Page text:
Redefining Professionalism Series: Immigrant in the Boardroom

Redefining Professionalism Series: Immigrant in the Boardroom

The Redefining Professionalism series exists to amplify the diverse, individual experiences of entrepreneurs in the Boardroom across the city. 

Black Freedom Factory recognizes the importance and contribution of Immigrants to the very foundation of the United States of America. The term ‘Melting Pot’ gives little credence to the hard work, plethora of cultures and history that immigration has created for the future of diversity and equity. Nonetheless, Xenophobia, Racism and otherness are still obstacles that immigrants face when migrating to America. 

Meet Uchennaya Ogba – COO/ Co-Founder of EHCÜ Public Relations, Boardmember of Alamo City Black Chamber of Commerce, Secretary of the San Antonio Association of Black Journalist, Founding member of the Black and Brown Initiative San Antonio. Uchennaya Ogba is also one of many entrepreneurs in the City that have beaten racial-odds. Originally from Lagos, Nigeria – born and raised, he discusses his heritage from Abia State – Igbo, as well as his experience with racism upon migrating to the United States for an education. 

When did you arrive in the United States and what was your experience with that? 

“I arrived in the summer of 2005 – when I first immigrated here for college at Trinity University. At first I didn’t recognize when people were racist towards me, because I grew up in a country of prodominately Black people. And now looking back at other conversations and the way that I was treated, there were alot of people that were biased. Or racist towards me. They didn’t think that I was intelligent or smart.”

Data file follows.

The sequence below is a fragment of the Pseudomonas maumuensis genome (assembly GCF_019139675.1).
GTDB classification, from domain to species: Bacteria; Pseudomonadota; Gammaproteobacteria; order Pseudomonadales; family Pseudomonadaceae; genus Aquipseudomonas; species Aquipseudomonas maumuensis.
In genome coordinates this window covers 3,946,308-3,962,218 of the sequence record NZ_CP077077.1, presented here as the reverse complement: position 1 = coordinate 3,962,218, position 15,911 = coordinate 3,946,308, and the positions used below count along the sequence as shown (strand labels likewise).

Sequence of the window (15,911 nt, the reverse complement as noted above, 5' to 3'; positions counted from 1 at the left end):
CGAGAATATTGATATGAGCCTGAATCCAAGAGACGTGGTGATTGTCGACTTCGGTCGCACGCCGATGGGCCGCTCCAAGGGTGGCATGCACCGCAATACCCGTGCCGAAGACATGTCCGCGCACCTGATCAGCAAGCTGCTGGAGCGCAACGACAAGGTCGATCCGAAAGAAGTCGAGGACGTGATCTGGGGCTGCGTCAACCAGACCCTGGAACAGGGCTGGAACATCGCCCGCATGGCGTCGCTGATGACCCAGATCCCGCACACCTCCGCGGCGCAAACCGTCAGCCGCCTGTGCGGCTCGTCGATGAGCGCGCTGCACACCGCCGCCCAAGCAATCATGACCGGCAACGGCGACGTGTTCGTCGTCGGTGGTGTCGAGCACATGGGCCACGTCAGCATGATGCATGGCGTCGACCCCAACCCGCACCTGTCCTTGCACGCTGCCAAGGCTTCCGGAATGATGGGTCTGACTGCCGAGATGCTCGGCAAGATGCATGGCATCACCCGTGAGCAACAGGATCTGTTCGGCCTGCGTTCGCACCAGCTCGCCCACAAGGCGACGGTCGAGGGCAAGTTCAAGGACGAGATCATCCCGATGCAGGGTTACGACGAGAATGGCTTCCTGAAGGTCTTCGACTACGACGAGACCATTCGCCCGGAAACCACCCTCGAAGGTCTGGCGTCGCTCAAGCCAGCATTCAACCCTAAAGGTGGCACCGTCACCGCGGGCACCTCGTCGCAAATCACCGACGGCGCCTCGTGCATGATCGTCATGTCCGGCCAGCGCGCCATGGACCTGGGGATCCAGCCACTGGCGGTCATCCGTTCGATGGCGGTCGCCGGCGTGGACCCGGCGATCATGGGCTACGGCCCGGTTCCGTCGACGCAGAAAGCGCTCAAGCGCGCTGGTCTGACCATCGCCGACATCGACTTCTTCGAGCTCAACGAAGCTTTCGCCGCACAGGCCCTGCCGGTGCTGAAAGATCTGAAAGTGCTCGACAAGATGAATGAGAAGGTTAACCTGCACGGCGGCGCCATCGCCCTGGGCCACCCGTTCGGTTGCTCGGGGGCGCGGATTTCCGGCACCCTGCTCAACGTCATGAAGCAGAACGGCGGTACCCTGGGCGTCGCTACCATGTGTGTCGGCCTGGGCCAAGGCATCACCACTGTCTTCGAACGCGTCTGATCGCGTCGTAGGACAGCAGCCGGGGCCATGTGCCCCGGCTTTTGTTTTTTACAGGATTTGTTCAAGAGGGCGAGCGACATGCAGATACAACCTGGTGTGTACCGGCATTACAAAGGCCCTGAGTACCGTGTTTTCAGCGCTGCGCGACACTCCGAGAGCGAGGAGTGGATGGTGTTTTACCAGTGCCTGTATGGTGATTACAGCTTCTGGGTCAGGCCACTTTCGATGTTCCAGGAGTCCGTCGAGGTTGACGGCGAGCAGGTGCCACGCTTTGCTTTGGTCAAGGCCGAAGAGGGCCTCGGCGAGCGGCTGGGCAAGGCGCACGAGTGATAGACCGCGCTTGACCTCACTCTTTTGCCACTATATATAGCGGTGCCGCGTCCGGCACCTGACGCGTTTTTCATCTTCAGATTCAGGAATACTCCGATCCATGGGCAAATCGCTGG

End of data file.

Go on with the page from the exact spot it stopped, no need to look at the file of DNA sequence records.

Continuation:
Can you think of a specific instance when you experienced racism in America?

“Two weeks into college, myself and the other international students at Trinity were all in the lounge area and a student walked in. She began to inquire about who we are, where we’ve been. She turns to me – the only Black person, and says ‘Wow, you’re so well spoken!’ That then turned into questions like, ‘How did you get into Trinity?’ and ‘Did you grow up in huts?’ – and that was my first real understanding of racism. I had to go through a series of confirmation answers to tell her that I was there on a scholarship and even shared my SAT scores to feel like I belonged. And at that exact moment, I didn’t see it as racism – I felt like I needed to validate myself. But looking back now, that was a very racist conversation.

I was later asked by a friend if I was okay – and my response was, ‘It’s okay. I get this all the time.’

This kind of treatment still occurs today – I went to the store yesterday with Christian – we went there on four different occasions and have been treated with racist undertones on each occasion. Questions about our ability to pay, if we paid for the things we purchased, assumptions about our price range. And it was strange – I had nice sneakers on and I looked nice so it was strange to be profiled.”

Have you experience this type of discrimination outside of America?

“In Nigera, we do have experiences of discrimination based on class – it’s either your being rich or poor. There’s really no middle class. And that is a huge problem because poor people are mistreated and it’s always made me feel really bad and want to treat everyone with respect.

This is something in Nigeria that is paramount because of the way the system is built on a european-colonial mindset. African Slavery built systems of hierarchy that birthed classism. A group of subset people, the minorities – were placed in power by colonials and the people who were the majority – or were seen as the minority – actively fought back to stop discriminitory treatment. It happened all over the African continent – every country was affected by this.”

The classism – like you reflected on in Africa, do you see any similarities in American society?